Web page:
A wave of hope! According to a study conducted by Hong Kong University’s Centre for Comparative and Public Law (CCPL), support for legalising same-sex marriage has jumped 12 per cent over a four-year period in Hong Kong. The study showcases that across the board and on a variety of topics regarding the LGBTQ community, support is very much on the rise.

According to the CCPL, the study is the first of its kind in HK to keep track of public opinion on the rights of LGBTQ folks. The researchers started their study with a telephone survey in 2013 and repeated it again in 2017. Their results show that the number of people who support same-sex couples rights and believe they should be permitted to marry has risen by 50.4 per cent, compared with 38 per cent back in 2013.

Professor Yiu-tung Suen of the Chinese University of Hong Kong, one of the research leaders, said “Our study shows that support for the rights of same-sex couples has grown markedly over a short period. A few years has made a significant difference.”

The report also draws attention to the shift in perception outside of Hong Kong, citing “It is worth noting that, between the time of the two surveys, the highest courts of the United States and Taiwan both ruled that it is unconstitutional to exclude same-sex couples from marriage. These major developments made news headlines in Hong Kong and may have contributed to the shift in Hong Kong public opinion”

The survey brings more good news with 69 per cent of respondents agreeing that Hong Kong should have laws that protect against discrimination based on sexual orientation, whilst 78 per cent believe that same-sex couples should be able to visit one another in the hospital during family hours visiting hours.

The HKU centre’s director Kelley Loper stated that the study shows that there is a significant discrepancy between the law and public opinion, indicating “While 69 percent of Hong Kong people said they favour having a law to protect against sexual orientation discrimination, the government of Hong Kong has yet to enact such legislation” This meaning that any employer could effectively fire an employee should they disagree with their sexual orientation, and there would be no legal repercussions.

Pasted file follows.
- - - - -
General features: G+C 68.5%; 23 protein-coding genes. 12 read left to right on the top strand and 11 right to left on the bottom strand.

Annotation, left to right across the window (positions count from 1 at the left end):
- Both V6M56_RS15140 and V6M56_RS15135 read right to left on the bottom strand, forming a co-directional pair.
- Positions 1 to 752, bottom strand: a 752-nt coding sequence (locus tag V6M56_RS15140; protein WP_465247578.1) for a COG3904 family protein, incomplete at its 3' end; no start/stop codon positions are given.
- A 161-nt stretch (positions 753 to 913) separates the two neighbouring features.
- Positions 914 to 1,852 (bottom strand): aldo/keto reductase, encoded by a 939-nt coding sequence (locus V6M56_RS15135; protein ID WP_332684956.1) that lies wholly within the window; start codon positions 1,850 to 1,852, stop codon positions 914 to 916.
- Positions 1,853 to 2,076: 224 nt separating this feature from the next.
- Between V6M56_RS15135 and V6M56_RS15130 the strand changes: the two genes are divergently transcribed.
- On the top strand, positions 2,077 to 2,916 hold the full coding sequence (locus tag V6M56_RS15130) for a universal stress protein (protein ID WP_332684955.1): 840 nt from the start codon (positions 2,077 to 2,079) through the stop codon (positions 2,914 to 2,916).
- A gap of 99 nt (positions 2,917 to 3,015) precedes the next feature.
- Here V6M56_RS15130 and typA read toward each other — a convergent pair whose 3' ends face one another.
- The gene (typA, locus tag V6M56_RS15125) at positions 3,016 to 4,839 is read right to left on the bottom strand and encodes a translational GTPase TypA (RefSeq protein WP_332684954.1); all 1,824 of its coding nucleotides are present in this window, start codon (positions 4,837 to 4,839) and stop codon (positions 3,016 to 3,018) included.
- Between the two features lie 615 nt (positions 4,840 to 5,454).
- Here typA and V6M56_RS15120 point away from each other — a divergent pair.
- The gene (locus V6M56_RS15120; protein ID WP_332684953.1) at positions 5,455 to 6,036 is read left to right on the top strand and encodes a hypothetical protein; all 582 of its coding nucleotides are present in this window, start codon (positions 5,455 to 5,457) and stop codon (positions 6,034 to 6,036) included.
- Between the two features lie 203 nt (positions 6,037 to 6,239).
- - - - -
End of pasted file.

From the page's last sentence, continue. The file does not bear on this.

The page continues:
Though Hong Kong still has a long way to go, we can take comfort that in a short period of time society has shifted its values to be accepting of people from all walks of life. This time last year, HK media outlets were reporting on an anti-gay advocacy group and a poor excuse for a human being Lawmaker Holden Chow who claim that legalising same-sex marriage will lead to human trafficking, abortions, incest despite there being literally no evidence.

But back to the positive! This monumental study was released the day before the Court of Final Appeal handed down a landmark decision in a case where a woman was seeking a visa for her same-sex partner. The courts put an end to an immigration policy that restricted such permits to those who are married and in a heterosexual relationship and requiring immigration authorities to grant same-sex partners spousal visas going forward. A great precedent set that much of the public hopes will spark a change within the government.

With Taiwan as the latest country in Asia to embrace same-sex marriage, they are cementing their reputation as a beacon of liberalism. As for Hong Kong, we can only continue to fight for the right to equality and work towards change for the better.